Ask Asteria: Beadtosser

Ask Asteria: Everyone plays that game when they’re younger. You know the one where you say what question you’d ask God if you ever got the chance. Never really thought it’d happen — well, not while I’m alive anyway. And even with all the shit going on in the world right now, all the things I could ask about, I still only want to know one thing: what do you look like naked? —Beadtosser in Baton Rouge

Dear Beadtosser,

There’s a lovely story in our history — ours, the Gods, not yours, the man-children — of Artemis and, well, basically every man who tried to look at her naked. 

There were three: Orion, Actaeon, and Siproites.

Now, Artemis loved Orion. He was her hunting companion. So many times did I look down from the heights and smile, watching them streak, bright-skinned and fleet of foot, through the woods in pursuit of game. But Orion just couldn’t be satisfied to have a Goddess and not possess her, and he tried to remove her robe.

Artemis flat out killed his ass — nice knowing you, pardner! — and threw the chunks that were left up in the sky to swirl around for all eternity. Betelgeuse? That’s his left nut.

Actaeon, Artemis didn’t love. In fact, she didn’t even know he existed when he decided to sneak up on her as she bathed. Men shouldn’t sneak up on goddesses — you breathe like Hephaestus’ forge huffing a lump of slag. Anyway, she turned Actaeon into a stag and set his own dogs on him. Man-kibble. Mmmmm.

Poor Siproites at least survived. Artemis turned him into a girl. Not this magical woo-woo shape-shifty nonsense either. She kicked his balls up inside him and shriveled his already no-longer-interested prick into nothing with a glance. And put ribbons in his hair. Pink ones.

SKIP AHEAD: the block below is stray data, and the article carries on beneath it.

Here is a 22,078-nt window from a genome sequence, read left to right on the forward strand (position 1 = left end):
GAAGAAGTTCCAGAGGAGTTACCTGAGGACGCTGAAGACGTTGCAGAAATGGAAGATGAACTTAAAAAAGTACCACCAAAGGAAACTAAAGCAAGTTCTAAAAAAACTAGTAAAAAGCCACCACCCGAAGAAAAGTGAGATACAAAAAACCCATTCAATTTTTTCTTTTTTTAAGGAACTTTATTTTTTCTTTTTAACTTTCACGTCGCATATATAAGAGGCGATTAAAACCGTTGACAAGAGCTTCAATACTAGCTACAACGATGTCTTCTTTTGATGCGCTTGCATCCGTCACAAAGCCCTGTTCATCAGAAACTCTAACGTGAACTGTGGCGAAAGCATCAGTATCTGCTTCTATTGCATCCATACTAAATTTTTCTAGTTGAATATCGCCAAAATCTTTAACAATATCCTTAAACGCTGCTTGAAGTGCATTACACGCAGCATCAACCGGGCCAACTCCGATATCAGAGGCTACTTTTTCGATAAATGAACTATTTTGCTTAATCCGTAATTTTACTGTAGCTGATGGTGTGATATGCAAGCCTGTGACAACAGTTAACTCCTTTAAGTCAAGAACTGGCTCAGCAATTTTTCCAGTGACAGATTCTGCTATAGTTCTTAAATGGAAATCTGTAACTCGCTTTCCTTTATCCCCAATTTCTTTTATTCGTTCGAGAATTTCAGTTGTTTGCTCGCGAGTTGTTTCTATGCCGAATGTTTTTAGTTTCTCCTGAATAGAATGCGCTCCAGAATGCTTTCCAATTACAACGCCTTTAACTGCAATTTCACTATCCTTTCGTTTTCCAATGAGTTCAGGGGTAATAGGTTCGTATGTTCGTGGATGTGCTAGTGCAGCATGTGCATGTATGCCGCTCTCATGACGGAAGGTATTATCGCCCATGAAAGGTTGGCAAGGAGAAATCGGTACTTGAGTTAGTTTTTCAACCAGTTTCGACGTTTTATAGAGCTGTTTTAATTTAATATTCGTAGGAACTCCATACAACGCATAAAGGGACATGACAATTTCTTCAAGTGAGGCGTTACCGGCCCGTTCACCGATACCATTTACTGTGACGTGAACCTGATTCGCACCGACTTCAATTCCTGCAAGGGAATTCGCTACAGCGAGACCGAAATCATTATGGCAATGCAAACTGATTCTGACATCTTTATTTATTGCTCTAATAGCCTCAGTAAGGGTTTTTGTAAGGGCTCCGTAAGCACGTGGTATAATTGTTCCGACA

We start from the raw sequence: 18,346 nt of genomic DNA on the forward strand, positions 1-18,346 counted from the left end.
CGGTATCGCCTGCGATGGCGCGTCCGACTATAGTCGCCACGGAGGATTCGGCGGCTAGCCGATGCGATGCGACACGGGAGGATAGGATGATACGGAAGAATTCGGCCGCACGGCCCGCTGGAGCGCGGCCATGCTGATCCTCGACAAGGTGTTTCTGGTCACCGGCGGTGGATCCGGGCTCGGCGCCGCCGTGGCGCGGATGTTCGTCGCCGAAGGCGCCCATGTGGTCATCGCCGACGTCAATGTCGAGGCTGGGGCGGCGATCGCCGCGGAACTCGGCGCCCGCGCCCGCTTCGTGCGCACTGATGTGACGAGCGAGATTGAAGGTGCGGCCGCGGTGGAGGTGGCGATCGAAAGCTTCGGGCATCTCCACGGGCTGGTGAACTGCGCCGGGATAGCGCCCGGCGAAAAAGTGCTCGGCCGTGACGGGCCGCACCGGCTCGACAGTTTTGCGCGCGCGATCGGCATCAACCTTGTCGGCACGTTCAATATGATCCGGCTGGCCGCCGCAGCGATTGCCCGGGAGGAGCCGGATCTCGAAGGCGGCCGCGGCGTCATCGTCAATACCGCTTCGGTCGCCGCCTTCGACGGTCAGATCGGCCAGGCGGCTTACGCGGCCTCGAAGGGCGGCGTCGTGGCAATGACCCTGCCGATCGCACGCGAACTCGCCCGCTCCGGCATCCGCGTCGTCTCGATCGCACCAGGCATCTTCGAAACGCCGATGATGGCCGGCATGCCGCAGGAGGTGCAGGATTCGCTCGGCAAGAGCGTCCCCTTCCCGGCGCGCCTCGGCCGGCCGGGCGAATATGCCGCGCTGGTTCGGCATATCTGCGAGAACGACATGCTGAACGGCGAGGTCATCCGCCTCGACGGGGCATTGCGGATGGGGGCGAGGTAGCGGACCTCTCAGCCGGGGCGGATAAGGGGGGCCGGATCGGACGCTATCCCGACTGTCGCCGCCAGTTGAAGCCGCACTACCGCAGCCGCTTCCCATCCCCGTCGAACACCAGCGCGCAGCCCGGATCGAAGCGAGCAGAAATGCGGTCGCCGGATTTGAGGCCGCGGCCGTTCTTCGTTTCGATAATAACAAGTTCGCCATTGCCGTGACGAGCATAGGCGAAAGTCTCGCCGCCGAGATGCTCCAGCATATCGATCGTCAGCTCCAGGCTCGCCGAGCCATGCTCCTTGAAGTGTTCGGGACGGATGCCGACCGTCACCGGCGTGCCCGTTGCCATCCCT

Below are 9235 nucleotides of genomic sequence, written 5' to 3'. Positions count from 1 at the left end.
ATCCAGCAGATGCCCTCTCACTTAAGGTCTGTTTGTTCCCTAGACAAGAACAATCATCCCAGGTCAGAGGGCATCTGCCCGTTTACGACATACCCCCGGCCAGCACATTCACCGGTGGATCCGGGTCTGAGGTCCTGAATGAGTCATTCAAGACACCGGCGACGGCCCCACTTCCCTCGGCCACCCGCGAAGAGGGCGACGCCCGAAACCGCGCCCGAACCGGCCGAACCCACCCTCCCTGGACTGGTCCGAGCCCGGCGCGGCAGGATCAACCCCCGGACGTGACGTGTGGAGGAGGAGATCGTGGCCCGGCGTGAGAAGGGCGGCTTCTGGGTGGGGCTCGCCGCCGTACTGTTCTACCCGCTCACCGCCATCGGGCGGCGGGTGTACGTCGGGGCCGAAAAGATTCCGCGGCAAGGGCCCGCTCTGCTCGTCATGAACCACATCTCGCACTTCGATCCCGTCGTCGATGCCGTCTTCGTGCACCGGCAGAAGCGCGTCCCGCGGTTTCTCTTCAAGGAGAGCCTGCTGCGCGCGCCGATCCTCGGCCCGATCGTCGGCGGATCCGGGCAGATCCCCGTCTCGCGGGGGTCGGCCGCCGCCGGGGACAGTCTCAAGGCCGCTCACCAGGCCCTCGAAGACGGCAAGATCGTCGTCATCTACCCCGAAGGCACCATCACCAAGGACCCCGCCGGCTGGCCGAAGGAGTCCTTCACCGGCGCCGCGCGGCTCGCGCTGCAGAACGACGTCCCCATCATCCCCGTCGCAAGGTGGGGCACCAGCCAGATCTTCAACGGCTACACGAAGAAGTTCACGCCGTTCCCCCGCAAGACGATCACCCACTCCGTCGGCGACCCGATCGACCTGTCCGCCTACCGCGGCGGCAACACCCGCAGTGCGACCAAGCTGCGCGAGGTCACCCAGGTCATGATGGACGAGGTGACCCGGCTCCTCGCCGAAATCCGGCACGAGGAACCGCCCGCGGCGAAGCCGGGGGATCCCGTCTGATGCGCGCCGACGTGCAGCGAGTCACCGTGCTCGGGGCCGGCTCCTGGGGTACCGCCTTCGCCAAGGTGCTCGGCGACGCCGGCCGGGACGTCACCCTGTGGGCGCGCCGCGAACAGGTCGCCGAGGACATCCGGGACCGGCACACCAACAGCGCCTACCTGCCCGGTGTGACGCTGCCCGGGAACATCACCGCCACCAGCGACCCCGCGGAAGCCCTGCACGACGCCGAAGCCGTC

We wrote these cautionary stories down in books — maybe not the ribbons part. We slapped them on urns. We sculpted them in 3D and put them on pedestals. 

And even after these hand-fed tales of warning and woe…even after being chunked, hound-rent, and withered…you, dear Beadtosser, still have the audacity to leer at us on street corners, send unsolicited Snapchat dick pics, and jerk off to divine advice columns. 

Fine. I’ll grant your request. 

Maybe that next woman you try to pick up by slipping something in her drink — yes, I know about that — maybe it won’t be a woman at all. Maybe it will be a goddess you take home, and she’ll have a question for you, too.

How would you like your remains: sliced, flayed, or crushed?

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Asteria (Melody Wingfield)
Melody Wingfield is an award winning author living in Chattanooga, TN. Her current literary project (unconnected with #allinthepantheon) is a Greek myth rewrite for adults — think American Gods x Game of Thrones x Angels and Demons, but with Greek Gods. She hosts the totally inappropriate but often inspirational Method and Muse podcast for writers and is rumored to be the reason for its NSFW rating. She writes dark fantasy, horror, and tales that go bump in the night, with a special love for folklore and the occult. When not writing or channeling Asteria, she can be found reading Tarot, spinning fire, roleplaying, and changing all the lyrics to your favorite songs. She can be bribed with hard cider, good cheese, and anything mysterious. As Asteria’s scribe, she hopes to remind readers that each one of us is made of star-stuff and, as such, can push back against the darkness, wherever it may be found.
Asteria (Melody Wingfield)

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